Wisconsin Man Gets Prison Sentence for Social Security Fraud

December 1, 2021 Topic: Social Security Region: Americas Blog Brand: The Buzz Tags: Social SecurityFraudRetirementBenefitsEconomy

Wisconsin Man Gets Prison Sentence for Social Security Fraud

The government seized two of his vehicles and he was ordered to pay restitution.  

In the latest in a long series of indictments and sentences this year for crimes related to Social Security, Wisconsin man John Fischer was sentenced to eighteen months in prison.  

Sixty-three-year-old Fischer was sentenced to eighteen months in prison and an additional three years of supervised release, after he pleaded guilty to Supplemental Security Income Fraud, according to a press release from the Department of Justice and the U.S. Attorney’s office for the Eastern District of Wisconsin. 

Over an eight-year period, Fischer “fraudulently received over $73,500 in federal and state SSI benefits by knowingly concealing numerous resources from the Social Security Administration (“SSA”).” He also “filed for SSI claiming that he met all criteria, but in fact, he had bank accounts, investment accounts, and vehicles that put him well above the $2,000 limit.” 

Additionally, Fischer purchased two SUVs without telling SSA about either the money or vehicles, according to the Department of Justice. He also cashed out a Roth IRA that was unknown to the agency. The government seized two of his vehicles and he was ordered to pay restitution.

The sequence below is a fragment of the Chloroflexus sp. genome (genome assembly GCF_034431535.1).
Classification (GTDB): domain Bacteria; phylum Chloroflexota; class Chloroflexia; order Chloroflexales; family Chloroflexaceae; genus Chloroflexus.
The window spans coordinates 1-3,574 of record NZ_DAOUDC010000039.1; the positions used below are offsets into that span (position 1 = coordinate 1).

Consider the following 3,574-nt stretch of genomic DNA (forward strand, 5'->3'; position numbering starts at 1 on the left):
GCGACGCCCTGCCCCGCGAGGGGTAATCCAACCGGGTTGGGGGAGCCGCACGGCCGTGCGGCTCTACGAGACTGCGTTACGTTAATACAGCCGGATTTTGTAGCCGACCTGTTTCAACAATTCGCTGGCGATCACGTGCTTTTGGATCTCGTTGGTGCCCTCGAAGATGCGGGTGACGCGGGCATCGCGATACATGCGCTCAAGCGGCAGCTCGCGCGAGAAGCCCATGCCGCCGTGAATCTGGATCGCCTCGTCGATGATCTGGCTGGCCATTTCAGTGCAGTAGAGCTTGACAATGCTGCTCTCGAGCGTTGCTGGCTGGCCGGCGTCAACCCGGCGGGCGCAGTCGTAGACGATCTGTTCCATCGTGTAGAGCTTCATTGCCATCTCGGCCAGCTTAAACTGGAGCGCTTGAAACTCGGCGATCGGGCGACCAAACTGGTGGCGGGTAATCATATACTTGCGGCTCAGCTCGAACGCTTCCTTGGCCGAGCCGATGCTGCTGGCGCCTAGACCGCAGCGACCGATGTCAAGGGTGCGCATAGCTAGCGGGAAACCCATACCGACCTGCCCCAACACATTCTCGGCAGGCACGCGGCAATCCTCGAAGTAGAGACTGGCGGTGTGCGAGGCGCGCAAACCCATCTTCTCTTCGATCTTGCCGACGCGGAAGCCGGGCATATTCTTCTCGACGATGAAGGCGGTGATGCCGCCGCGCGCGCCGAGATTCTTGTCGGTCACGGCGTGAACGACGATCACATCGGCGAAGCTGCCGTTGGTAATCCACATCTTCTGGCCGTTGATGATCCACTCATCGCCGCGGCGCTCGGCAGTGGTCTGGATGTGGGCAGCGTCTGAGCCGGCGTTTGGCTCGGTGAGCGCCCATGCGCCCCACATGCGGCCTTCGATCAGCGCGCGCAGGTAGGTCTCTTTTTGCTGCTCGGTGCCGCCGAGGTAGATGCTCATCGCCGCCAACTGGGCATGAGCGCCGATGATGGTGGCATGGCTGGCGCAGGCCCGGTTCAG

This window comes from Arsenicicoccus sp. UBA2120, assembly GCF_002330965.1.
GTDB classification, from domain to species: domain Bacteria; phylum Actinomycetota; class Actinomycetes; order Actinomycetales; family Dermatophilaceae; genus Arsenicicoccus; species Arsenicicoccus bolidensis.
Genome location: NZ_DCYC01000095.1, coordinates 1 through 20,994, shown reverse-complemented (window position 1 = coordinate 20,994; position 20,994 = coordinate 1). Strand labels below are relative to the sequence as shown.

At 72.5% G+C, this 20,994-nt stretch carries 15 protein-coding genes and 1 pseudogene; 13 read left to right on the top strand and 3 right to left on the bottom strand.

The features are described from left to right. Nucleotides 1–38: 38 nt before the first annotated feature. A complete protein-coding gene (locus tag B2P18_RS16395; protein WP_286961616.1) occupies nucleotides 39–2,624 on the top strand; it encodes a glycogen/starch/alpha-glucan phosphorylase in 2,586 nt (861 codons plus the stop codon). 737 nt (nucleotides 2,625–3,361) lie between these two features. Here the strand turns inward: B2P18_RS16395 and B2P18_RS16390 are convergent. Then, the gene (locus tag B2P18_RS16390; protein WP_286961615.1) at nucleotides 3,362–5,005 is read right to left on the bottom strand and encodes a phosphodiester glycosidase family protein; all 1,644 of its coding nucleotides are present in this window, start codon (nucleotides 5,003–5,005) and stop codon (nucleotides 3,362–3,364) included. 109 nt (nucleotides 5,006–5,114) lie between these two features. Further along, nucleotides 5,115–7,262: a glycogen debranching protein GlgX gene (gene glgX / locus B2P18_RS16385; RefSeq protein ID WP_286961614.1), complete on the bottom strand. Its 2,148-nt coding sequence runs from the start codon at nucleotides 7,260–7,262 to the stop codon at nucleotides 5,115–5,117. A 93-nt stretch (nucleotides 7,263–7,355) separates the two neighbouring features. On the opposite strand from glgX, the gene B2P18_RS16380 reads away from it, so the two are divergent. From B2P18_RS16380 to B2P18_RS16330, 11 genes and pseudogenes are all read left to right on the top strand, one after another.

Fischer asked a judge to be sentenced to probation. His request was rejected because his “serious and long-standing criminal conduct warranted substantial prison time for purposes of punishment, deterring others from committing fraud, and reinforcing the public’s confidence in social-safety-net programs like SSI.” 

“SSI benefits are designed to help those in true need,” Acting U.S. Attorney Richard G. Frohling said in the press statement. “Individuals who lie about their own circumstances to wrongfully obtain such benefits harm every taxpayer and hurt those in need by undermining the integrity of these vital programs.” 

“SSI is a critical safety net that provides much needed assistance,” Andrew Boockmeier, the special agent in charge for the Social Security Administration Office of the Inspector General, Chicago Field Division, also said in the press statement. “Mr. Fischer’s fraudulent actions—failing to report and attempting to hide his assets—caused SSA to improperly pay benefits to which he was ineligible to receive. SSA OIG will continue to work to protect SSA benefits from fraud and misuse. I thank the U.S. Attorney’s Office for prosecuting this case.”   

Back in March, in the Western District of Wisconsin, Christopher Hynek was sentenced to one year and one day of incarceration, followed by three years of supervised release, also for Social Security fraud. Hynek had pleaded guilty the previous fall to one count of failure to notify SSA of events affecting his eligibility for Social Security Disability Insurance benefits. Nearly a decade earlier, Hynek had continued to work while claiming that he was disabled.  

Stephen Silver, a technology writer for the National Interest, is a journalist, essayist and film critic, who is also a contributor to The Philadelphia Inquirer, Philly Voice, Philadelphia Weekly, the Jewish Telegraphic Agency, Living Life Fearless, Backstage magazine, Broad Street Review and Splice Today. The co-founder of the Philadelphia Film Critics Circle, Stephen lives in suburban Philadelphia with his wife and two sons. Follow him on Twitter at @StephenSilver. 

Image: Reuters